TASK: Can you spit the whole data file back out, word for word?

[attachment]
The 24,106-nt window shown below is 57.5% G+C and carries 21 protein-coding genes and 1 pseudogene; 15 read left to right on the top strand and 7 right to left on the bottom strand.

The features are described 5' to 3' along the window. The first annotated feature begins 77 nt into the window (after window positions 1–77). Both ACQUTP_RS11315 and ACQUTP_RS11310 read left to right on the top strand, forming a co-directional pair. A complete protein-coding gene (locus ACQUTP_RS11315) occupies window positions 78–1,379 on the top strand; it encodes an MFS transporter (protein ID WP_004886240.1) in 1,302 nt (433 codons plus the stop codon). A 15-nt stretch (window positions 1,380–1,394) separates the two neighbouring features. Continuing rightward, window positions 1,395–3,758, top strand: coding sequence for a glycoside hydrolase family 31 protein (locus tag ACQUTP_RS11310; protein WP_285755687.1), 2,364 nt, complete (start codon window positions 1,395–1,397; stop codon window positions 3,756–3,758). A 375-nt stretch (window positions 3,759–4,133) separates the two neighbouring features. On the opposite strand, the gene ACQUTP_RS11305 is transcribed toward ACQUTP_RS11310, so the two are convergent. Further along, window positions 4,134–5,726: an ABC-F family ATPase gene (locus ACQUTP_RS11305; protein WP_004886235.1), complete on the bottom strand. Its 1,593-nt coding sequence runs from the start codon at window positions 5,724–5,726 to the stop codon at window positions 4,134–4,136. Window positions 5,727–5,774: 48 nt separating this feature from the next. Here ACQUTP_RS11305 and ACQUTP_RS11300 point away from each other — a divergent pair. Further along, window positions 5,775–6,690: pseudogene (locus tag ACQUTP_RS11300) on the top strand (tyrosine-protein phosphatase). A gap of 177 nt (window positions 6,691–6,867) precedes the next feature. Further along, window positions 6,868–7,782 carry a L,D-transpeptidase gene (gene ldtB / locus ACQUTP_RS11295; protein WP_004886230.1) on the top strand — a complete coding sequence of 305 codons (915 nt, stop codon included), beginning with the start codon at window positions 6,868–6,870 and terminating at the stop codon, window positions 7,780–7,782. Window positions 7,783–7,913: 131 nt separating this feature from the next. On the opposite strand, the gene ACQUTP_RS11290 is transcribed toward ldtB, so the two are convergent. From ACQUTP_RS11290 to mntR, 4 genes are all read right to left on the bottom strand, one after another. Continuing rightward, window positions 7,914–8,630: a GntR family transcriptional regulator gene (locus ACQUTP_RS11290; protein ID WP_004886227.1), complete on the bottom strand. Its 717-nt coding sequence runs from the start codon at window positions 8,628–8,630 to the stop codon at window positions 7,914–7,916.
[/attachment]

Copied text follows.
The 24,106-nt window shown below is 57.5% G+C and carries 21 protein-coding genes and 1 pseudogene; 15 read left to right on the top strand and 7 right to left on the bottom strand.

The features are described 5' to 3' along the window. The first annotated feature begins 77 nt into the window (after window positions 1–77). Both ACQUTP_RS11315 and ACQUTP_RS11310 read left to right on the top strand, forming a co-directional pair. A complete protein-coding gene (locus ACQUTP_RS11315) occupies window positions 78–1,379 on the top strand; it encodes an MFS transporter (protein ID WP_004886240.1) in 1,302 nt (433 codons plus the stop codon). A 15-nt stretch (window positions 1,380–1,394) separates the two neighbouring features. Continuing rightward, window positions 1,395–3,758, top strand: coding sequence for a glycoside hydrolase family 31 protein (locus tag ACQUTP_RS11310; protein WP_285755687.1), 2,364 nt, complete (start codon window positions 1,395–1,397; stop codon window positions 3,756–3,758). A 375-nt stretch (window positions 3,759–4,133) separates the two neighbouring features. On the opposite strand, the gene ACQUTP_RS11305 is transcribed toward ACQUTP_RS11310, so the two are convergent. Further along, window positions 4,134–5,726: an ABC-F family ATPase gene (locus ACQUTP_RS11305; protein WP_004886235.1), complete on the bottom strand. Its 1,593-nt coding sequence runs from the start codon at window positions 5,724–5,726 to the stop codon at window positions 4,134–4,136. Window positions 5,727–5,774: 48 nt separating this feature from the next. Here ACQUTP_RS11305 and ACQUTP_RS11300 point away from each other — a divergent pair. Further along, window positions 5,775–6,690: pseudogene (locus tag ACQUTP_RS11300) on the top strand (tyrosine-protein phosphatase). A gap of 177 nt (window positions 6,691–6,867) precedes the next feature. Further along, window positions 6,868–7,782 carry a L,D-transpeptidase gene (gene ldtB / locus ACQUTP_RS11295; protein WP_004886230.1) on the top strand — a complete coding sequence of 305 codons (915 nt, stop codon included), beginning with the start codon at window positions 6,868–6,870 and terminating at the stop codon, window positions 7,780–7,782. Window positions 7,783–7,913: 131 nt separating this feature from the next. On the opposite strand, the gene ACQUTP_RS11290 is transcribed toward ldtB, so the two are convergent. From ACQUTP_RS11290 to mntR, 4 genes are all read right to left on the bottom strand, one after another. Continuing rightward, window positions 7,914–8,630: a GntR family transcriptional regulator gene (locus ACQUTP_RS11290; protein ID WP_004886227.1), complete on the bottom strand. Its 717-nt coding sequence runs from the start codon at window positions 8,628–8,630 to the stop codon at window positions 7,914–7,916.